Shane O'Bree swoops on a loose ball

The Role of the Midfield Sweeper

By Shane O'Bree

In this position, a player is used as a spare man but has to work hard for his side in attack and defence as well as in the midfield.

Position description
A midfield sweeper must know who is around them depending on the position of the ground they are in and the team set-ups for that area. They must also be able to assess the situation on the ground, whether in the forward line, midfield or defence.

Key relationships
Whether in attack, defence or at a midfield stoppage, they must communicate with their teammates in those areas of the ground. Even though midfield sweepers are free players, they must know who their opponent is and consider
how dangerous the opponent’s positioning is to the team. This may determine where they should be setting up. It is also crucial they know when to attack and defend – they don’t want to desert their defence or crowd their forward line.

Main responsibilities
Their main aim is to get into the right position – as required in defence, attack or the midfield – to help their team. They must be a player who all their teammates trust to do the right thing, and cannot be a lazy player.

Expectations of the midfield sweeper

  • In the forward 50:
    If midfielders go to a forward stoppage, the midfield sweeper must make themselves dangerous to catch their opponent out. If forwards are at the stoppage, they should make a wall to fill in the space where the opposition may go. In general play and when in space in the forward line, they should slide forward and try to kick a goal.
  • In defensive 50:
    They should fill the most dangerous space in their defensive 50. If the opposition has a dominant forward, they should keep an eye on them to cut off their leads. If the ball is kicked long into the defensive 50, they should get back to give their side numbers around the ball when it hits the ground. At stoppages, they should position themselves on the defensive side to be an option their side can feed the ball back to, or in case the opposition hits the ball forward.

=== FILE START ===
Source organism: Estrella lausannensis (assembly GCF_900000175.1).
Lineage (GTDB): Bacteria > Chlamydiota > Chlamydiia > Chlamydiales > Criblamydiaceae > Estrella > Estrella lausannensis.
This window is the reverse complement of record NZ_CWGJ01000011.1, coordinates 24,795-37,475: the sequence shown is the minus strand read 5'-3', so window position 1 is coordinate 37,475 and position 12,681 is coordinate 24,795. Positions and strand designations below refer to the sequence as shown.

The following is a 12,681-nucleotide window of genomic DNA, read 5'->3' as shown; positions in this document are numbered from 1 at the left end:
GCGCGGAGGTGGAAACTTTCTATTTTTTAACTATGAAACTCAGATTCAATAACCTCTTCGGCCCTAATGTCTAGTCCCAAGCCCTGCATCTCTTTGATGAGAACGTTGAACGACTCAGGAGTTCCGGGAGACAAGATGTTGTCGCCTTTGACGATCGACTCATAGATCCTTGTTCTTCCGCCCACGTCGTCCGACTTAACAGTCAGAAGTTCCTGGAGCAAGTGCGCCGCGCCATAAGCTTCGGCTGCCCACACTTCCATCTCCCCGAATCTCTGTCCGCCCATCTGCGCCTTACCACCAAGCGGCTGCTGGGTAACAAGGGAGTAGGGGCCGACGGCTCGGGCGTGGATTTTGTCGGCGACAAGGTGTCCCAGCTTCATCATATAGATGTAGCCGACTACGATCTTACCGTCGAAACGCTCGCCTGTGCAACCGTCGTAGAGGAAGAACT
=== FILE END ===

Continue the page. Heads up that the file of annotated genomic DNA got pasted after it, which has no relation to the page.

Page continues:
• At stoppages in general play:
    They should set up as a sweeper on the defensive side of the stoppage, as an option for a backwards handball and in case the opposition midfield gets a free run, in which case they can hold them up or get off a quick relieving kick. If they sense the time is right to attack, they should ensure they are on the move to receive a hit-out or a handball on the fly.

Characteristics of successful midfield sweepers
They must:

  • Read the play well.
  • Use the ball well.
  • Be a good decision-maker by hand and foot.
  • Be a good communicator.
  • Not get flustered.

Key points to get across to the player
The midfield sweeper must:

  • Realise their importance in the team structure.
  • Realise it is not all about them – their focus must be on what is best for the team.
  • Have a good knowledge of the opposition and their teammates.
  • Read the play well.
  • Be able to assess game situations quickly.

Specific training for the position

  • A lot of stoppage work at training in all areas of the ground, practising being the spare man.
  • Game simulation where there is one extra player on one side (the midfield sweeper) and that player practises getting themselves free.
  • Watch a lot of video footage of the opposition.
  • The coach should provide one-on-one guidance at team reviews and on the player’s positioning during games.

Scouting the opposition pre-match

  • By the time of the game, they should know how the opposition moves the ball, for instance, at kick-ins, where they kick their goals from and which players they look for most.

Key hints to excelling in the position

  • The player must want to learn.
  • Watch a lot of the opposition’s games via behind-the-goal footage, focusing on its positioning and what worked for it and what didn’t.
  • Watch stoppages and positioning.
  • Watch other midfield sweepers and observing what works for them.

This article appears on page 14 & 15 of the Coaching Edge Magazine (June 2010).

Download the PDF version of the article - including diagrams to explain the role of the midfield sweeper in a defensive and forward stoppage.

Shane O'Bree is a Collingwood Midfielder, currently playing his 13th AFL season after debuting with the Brisbane Lions in 1998.  This article was written as part of the requirements of the AFL/AFLPA Level 2 Coaching Course.

No comments

Comment on this story

* - required field